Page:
Table 1. Features of graded potentials and action potentials
|Depending on the stimulus, graded potentials can be depolarizing or hyperpolarizing.
||Action potentials always lead to depolarization of membrane and reversal of the membrane potential.
|Amplitude is proportional to the strength of the stimulus.
||Amplitude is all-or-none; strength of the stimulus is coded in the frequency of all-or-none action potentials generated.
|Amplitude is generally small (a few mV to tens of mV).
||Large amplitude of ~100 mV.
|Duration of graded potentials may be a few milliseconds to seconds.
||Action potential duration is relatively short; 3-5 ms.
|Ion channels responsible for graded potentials may be ligand-gated (extracellular ligands such as neurotransmitters), mechanosensitive, or temperature sensitive channels, or may be channels that are gated by cytoplasmic signaling molecules.
||Voltage-gated Na+ and voltage-gated K+ channels are responsible for the neuronal action potential.
|The ions involved are usually Na+, K+, or Cl−.
||The ions involved are Na+ and K+ (for neuronal action potentials).
|No refractory period is associated with graded potentials.
||Absolute and relative refractory periods are important aspects of action potentials.
|Graded potentials can be summed over time (temporal summation) and across space (spatial summation).
||Summation is not possible with action potentials (due to the all-or-none nature, and the presence of refractory periods).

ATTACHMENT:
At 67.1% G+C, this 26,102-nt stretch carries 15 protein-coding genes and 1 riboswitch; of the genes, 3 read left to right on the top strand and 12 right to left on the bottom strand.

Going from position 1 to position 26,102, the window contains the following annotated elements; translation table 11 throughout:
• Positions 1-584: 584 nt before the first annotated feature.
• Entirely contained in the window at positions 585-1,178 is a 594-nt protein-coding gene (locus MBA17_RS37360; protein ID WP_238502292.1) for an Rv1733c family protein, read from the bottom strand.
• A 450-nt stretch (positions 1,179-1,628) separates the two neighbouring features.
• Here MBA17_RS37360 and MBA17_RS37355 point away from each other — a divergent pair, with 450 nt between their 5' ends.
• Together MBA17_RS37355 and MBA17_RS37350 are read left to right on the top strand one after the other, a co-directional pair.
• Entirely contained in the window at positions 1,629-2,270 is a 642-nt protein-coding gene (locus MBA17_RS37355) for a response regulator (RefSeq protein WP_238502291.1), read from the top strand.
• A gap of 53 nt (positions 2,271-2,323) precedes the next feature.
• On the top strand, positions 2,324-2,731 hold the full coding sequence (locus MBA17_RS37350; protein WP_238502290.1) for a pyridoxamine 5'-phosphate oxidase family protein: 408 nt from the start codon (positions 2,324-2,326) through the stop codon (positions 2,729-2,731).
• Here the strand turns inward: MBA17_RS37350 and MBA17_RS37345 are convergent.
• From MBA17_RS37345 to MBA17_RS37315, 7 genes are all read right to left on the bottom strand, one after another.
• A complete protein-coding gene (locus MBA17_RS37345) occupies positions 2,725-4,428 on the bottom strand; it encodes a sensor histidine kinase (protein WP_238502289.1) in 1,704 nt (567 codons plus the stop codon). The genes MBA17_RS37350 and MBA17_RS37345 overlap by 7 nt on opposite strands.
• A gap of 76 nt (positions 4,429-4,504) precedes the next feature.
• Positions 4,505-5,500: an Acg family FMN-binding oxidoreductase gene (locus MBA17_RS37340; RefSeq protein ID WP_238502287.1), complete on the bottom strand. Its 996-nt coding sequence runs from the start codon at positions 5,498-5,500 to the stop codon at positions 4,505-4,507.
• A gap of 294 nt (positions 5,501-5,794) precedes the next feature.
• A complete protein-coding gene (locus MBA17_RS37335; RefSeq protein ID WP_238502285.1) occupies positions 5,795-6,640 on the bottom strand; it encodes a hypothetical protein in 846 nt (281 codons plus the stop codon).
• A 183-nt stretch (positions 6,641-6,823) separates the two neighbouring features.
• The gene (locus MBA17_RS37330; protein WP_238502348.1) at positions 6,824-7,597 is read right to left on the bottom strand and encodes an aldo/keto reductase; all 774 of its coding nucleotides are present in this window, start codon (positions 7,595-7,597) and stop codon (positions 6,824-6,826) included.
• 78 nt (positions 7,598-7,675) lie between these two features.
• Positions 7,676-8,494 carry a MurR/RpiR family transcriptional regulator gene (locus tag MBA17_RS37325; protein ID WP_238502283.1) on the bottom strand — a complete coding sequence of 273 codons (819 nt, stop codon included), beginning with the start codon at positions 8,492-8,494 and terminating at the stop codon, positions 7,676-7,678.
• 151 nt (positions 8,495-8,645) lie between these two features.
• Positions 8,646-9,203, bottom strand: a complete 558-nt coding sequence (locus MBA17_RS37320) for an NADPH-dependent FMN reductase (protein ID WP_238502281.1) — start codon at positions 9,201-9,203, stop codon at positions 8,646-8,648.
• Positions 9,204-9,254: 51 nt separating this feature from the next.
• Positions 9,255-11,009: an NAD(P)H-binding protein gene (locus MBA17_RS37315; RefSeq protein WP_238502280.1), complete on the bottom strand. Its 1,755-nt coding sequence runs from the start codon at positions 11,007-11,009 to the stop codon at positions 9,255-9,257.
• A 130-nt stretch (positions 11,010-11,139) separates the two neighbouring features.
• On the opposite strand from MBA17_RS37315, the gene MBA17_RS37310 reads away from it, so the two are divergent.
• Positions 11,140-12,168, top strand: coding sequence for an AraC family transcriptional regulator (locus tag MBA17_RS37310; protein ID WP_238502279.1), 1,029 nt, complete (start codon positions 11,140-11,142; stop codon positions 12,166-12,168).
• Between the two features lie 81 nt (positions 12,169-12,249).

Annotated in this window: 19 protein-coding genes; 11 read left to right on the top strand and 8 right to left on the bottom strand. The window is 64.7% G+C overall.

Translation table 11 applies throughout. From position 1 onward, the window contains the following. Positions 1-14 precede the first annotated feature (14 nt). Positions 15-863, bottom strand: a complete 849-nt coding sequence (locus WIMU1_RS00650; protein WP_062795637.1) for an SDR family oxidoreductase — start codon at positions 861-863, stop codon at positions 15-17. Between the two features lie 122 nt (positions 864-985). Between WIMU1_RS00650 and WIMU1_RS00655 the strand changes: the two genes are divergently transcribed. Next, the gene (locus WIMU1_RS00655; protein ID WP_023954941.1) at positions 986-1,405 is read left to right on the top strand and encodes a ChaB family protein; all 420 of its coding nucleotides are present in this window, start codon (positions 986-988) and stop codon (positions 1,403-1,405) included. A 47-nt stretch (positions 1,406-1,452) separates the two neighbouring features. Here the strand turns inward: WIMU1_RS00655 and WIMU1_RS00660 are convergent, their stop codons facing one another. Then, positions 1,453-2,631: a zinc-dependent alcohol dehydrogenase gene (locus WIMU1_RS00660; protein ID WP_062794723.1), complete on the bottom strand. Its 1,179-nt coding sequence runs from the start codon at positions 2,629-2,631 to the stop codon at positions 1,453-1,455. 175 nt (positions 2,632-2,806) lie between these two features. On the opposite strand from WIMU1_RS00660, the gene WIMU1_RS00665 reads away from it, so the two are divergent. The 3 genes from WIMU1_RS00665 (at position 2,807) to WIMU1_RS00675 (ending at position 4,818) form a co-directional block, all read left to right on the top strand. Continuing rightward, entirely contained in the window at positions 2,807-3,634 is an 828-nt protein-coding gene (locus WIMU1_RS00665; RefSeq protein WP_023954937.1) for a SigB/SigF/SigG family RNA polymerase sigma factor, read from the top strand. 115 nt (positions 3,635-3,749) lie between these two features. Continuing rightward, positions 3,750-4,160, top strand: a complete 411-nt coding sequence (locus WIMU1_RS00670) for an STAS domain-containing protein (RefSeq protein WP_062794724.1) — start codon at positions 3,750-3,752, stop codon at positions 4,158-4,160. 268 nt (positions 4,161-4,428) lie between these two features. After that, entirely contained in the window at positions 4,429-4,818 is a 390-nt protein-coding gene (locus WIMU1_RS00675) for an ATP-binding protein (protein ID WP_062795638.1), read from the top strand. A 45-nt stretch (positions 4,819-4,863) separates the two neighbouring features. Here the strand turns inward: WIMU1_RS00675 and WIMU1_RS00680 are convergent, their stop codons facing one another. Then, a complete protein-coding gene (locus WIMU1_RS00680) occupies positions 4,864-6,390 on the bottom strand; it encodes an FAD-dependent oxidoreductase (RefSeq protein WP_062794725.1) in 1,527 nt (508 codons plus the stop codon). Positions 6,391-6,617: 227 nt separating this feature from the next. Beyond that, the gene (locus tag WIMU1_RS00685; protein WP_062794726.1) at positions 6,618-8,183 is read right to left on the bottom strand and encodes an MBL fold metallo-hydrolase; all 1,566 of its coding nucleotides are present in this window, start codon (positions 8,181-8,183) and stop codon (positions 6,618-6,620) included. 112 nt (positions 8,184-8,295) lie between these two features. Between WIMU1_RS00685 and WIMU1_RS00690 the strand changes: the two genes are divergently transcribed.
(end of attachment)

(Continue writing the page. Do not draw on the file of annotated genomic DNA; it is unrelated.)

|Graded potentials travel by passive spread (electrotonic spread) to neighboring membrane regions.
||Action potential propagation to neighboring membrane regions is characterized by regeneration of a new action potential at every point along the way.
|Amplitude diminishes as graded potentials travel away from the initial site (decremental).
||Amplitude does not diminish as action potentials propagate along neuronal projections (non-decremental).
|Graded potentials are brought about by external stimuli (in sensory neurons) or by neurotransmitters released in synapses, where they cause graded potentials in the post-synaptic cell.
||Action potentials are triggered by membrane depolarization to threshold. Graded potentials are responsible for the initial membrane depolarization to threshold.
|In principle, graded potentials can occur in any region of the cell plasma membrane, however, in neurons, graded potentials occur in specialized regions of synaptic contact with other cells (post-synaptic plasma membrane in dendrites or soma), or membrane regions involved in receiving sensory stimuli.
||Occur in plasma membrane regions where voltage-gated Na+ and K+ channels are highly concentrated.